The unprecedented monsoon rains since mid-June, which many experts have linked to climate change, and the ensuing floods have killed 1,545 people across Pakistan, flooded millions of hectares of land and affected 33 million people. As many as 552 children have also died in the floods.
“I am deeply concerned about the potential for a second disaster in Pakistan: a wave of illness and death following this catastrophe, linked to climate change, which has severely impacted vital health systems, leaving millions vulnerable,” director-general of the WHO, Tedros Adhanom Ghebreyesus, said in a statement.
“The water supply has been disrupted, forcing people to drink unsafe water,” he said. “But if we act quickly to protect health and deliver essential health services, we can significantly reduce the impact of this looming crisis.”
The WHO chief also said nearly 2,000 health facilities in Pakistan have been partially or completely damaged and urged donors to continue to respond generously so that more lives can be saved.
Pakistani Prime Minister Shahbaz Sharif left for New York on Saturday to attend the first fully face-to-face meeting of world leaders at the UN General Assembly since the coronavirus pandemic. Sharif will call for more help from the international community to deal with the disaster.
Before his departure, Sharif urged philanthropists and aid organizations to donate baby food for children, along with blankets, clothing and other food for flood victims, saying they were desperately waiting for help.
The provinces of southern Sindh and southwestern Baluchistan have been hardest hit – hundreds of thousands in Sindh now live in makeshift homes and authorities say it will take months to completely drain water in the province.
Floods across the country have damaged 1.8 million homes, washed away roads and destroyed nearly 400 bridges, according to the National Disaster Management Authority.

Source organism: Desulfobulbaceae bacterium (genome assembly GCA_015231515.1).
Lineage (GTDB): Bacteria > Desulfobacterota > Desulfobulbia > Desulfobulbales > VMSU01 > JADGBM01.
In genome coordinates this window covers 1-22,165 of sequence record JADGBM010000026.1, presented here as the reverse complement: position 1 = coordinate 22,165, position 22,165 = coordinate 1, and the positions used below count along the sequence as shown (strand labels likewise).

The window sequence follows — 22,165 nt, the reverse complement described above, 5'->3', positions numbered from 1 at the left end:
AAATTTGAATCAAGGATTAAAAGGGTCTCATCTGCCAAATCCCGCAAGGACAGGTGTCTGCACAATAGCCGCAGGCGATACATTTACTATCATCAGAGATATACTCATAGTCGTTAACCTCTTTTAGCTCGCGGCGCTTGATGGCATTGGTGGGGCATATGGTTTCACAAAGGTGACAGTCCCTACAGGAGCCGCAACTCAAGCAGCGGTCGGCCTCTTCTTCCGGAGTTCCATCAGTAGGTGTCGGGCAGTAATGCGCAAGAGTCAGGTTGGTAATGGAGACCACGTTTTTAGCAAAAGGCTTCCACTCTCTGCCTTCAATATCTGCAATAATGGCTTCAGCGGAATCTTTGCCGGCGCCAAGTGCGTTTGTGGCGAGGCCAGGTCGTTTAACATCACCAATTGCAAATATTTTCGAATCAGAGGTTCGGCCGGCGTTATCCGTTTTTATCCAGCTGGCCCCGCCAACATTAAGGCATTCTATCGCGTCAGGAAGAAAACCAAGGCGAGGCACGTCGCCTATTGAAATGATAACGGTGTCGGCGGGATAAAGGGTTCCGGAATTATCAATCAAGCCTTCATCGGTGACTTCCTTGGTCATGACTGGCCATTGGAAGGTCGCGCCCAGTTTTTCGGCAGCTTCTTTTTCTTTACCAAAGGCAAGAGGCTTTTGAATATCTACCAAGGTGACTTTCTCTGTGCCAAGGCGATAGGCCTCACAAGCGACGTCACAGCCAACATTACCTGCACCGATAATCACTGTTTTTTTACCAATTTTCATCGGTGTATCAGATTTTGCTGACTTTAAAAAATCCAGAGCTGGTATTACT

Imran Baluch, head of a government-run district hospital in Jafferabad, in Baluchistan’s Dera Allah Yar district, said that of the 300 people tested daily, nearly 70% are positive for malaria.
After malaria, typhoid fever and skin infections are most commonly seen among the displaced, who live in unsanitary conditions for weeks, Baluch told The Associated Press.
Pediatrician Sultan Mustafa said he treated about 600 patients in a field clinic set up by the charity of the Dua Foundation in the Jhuddo area of Sindh, mostly women and children with gastrointestinal infections, scabies, malaria or dengue.
Khalid Mushtaq, who heads a team of doctors from the Alkhidmat Foundation and the Pakistan Islamic Medical Association, said they treat more than 2,000 patients a day and also supplied kits containing a month’s supply of water purification tablets, soap and other items.
On Friday, after visiting the flood-affected areas of Sindh, Abdullah Fadil, the UN Children’s Organization representative in Pakistan, said an estimated 16 million children had been affected by the floods. He said UNICEF was doing everything it could “to support the affected children and families and protect them from the lingering dangers of waterborne diseases.”
Associated Press writer Geir Moulson in Berlin contributed to this report.